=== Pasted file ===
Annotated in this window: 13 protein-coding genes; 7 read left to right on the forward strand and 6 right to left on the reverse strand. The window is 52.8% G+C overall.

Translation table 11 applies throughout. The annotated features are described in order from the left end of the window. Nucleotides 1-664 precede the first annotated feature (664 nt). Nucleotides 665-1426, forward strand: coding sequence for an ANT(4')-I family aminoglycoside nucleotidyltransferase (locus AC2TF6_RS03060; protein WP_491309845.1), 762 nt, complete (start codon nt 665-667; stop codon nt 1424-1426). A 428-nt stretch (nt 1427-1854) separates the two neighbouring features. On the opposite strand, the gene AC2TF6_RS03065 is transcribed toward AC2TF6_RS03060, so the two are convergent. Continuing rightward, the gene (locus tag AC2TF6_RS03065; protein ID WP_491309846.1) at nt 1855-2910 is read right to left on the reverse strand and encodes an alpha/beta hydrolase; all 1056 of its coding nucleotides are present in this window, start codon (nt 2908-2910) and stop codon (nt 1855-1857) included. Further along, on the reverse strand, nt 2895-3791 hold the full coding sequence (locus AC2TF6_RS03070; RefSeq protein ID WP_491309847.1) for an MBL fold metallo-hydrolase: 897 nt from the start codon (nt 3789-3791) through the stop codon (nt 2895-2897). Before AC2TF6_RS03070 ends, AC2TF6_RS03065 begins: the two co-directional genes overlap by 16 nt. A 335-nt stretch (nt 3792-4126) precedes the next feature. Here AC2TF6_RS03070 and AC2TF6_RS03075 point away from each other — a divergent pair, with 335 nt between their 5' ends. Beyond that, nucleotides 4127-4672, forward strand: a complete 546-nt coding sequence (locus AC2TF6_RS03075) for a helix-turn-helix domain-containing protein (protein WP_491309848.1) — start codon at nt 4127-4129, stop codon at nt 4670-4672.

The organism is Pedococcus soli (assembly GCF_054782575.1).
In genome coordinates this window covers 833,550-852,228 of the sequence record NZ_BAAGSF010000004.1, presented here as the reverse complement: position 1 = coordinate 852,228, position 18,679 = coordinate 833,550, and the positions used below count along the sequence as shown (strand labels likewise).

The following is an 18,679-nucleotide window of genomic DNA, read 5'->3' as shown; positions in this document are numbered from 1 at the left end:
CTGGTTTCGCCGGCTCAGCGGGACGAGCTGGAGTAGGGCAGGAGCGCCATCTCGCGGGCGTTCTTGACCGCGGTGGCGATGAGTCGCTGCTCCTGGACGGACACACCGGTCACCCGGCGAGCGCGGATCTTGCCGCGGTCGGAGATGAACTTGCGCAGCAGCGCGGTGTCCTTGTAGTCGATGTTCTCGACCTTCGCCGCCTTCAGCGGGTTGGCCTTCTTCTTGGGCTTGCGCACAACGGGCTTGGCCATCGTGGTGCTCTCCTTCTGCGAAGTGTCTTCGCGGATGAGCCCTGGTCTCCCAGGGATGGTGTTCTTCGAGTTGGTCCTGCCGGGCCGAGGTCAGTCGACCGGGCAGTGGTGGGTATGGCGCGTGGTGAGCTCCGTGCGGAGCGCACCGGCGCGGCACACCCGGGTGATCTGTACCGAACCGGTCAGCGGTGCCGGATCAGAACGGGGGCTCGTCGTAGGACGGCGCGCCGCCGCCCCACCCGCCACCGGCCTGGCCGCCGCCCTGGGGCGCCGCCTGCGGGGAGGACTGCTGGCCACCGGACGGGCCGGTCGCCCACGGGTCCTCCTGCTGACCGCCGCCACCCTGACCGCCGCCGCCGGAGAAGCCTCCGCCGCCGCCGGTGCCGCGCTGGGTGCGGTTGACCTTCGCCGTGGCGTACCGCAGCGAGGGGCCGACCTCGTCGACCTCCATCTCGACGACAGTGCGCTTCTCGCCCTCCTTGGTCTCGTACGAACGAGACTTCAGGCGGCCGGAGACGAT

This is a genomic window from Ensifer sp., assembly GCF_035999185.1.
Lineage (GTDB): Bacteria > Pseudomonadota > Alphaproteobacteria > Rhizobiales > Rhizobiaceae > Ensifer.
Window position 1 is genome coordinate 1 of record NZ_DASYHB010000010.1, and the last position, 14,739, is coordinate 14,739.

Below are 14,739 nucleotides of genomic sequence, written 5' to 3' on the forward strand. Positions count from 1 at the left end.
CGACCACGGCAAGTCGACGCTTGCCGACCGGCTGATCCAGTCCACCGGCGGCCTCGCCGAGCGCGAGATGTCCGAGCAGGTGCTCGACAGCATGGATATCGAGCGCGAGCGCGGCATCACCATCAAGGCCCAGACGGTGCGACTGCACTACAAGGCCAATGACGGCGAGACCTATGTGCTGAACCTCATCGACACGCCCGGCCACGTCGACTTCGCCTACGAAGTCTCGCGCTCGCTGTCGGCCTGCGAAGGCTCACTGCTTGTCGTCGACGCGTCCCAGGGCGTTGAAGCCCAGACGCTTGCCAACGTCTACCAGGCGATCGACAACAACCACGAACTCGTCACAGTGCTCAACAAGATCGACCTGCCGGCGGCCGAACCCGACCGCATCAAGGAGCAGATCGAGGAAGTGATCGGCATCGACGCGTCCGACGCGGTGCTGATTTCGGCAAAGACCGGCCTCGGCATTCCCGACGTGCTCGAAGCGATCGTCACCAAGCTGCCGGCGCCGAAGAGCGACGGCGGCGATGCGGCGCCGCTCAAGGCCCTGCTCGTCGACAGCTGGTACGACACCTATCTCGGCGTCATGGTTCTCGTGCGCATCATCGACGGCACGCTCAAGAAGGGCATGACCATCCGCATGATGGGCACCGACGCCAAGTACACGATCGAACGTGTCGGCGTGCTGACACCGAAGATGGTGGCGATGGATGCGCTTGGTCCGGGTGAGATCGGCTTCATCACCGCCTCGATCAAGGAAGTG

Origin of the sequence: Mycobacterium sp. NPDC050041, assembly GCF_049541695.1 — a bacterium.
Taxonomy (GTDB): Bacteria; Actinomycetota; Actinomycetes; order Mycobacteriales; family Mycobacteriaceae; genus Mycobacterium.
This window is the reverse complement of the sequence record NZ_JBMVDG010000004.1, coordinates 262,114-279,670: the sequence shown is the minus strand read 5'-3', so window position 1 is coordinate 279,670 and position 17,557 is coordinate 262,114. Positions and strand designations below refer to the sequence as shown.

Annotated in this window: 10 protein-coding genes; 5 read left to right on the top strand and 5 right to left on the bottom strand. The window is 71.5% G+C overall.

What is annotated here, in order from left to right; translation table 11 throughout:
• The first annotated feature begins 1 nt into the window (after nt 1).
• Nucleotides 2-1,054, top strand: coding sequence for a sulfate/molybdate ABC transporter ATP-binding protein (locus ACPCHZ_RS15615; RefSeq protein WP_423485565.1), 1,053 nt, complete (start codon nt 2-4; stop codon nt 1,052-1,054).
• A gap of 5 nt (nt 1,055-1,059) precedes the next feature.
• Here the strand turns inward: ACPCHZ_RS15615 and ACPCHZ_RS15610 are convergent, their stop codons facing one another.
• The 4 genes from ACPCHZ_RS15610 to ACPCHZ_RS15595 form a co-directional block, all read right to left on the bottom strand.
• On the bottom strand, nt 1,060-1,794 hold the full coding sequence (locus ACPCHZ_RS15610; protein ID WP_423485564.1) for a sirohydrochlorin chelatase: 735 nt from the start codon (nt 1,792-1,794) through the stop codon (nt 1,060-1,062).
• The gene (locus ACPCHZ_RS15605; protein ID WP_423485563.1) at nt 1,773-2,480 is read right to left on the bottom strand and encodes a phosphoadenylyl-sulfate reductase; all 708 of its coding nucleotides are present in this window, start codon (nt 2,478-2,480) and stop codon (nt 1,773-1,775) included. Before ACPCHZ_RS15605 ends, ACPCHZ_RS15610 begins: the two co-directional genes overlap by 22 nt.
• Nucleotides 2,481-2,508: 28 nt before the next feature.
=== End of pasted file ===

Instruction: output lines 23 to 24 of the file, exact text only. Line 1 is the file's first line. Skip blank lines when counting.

• The gene (locus ACPCHZ_RS15605; protein ID WP_423485563.1) at nt 1,773-2,480 is read right to left on the bottom strand and encodes a phosphoadenylyl-sulfate reductase; all 708 of its coding nucleotides are present in this window, start codon (nt 2,478-2,480) and stop codon (nt 1,773-1,775) included. Before ACPCHZ_RS15605 ends, ACPCHZ_RS15610 begins: the two co-directional genes overlap by 22 nt.
• Nucleotides 2,481-2,508: 28 nt before the next feature.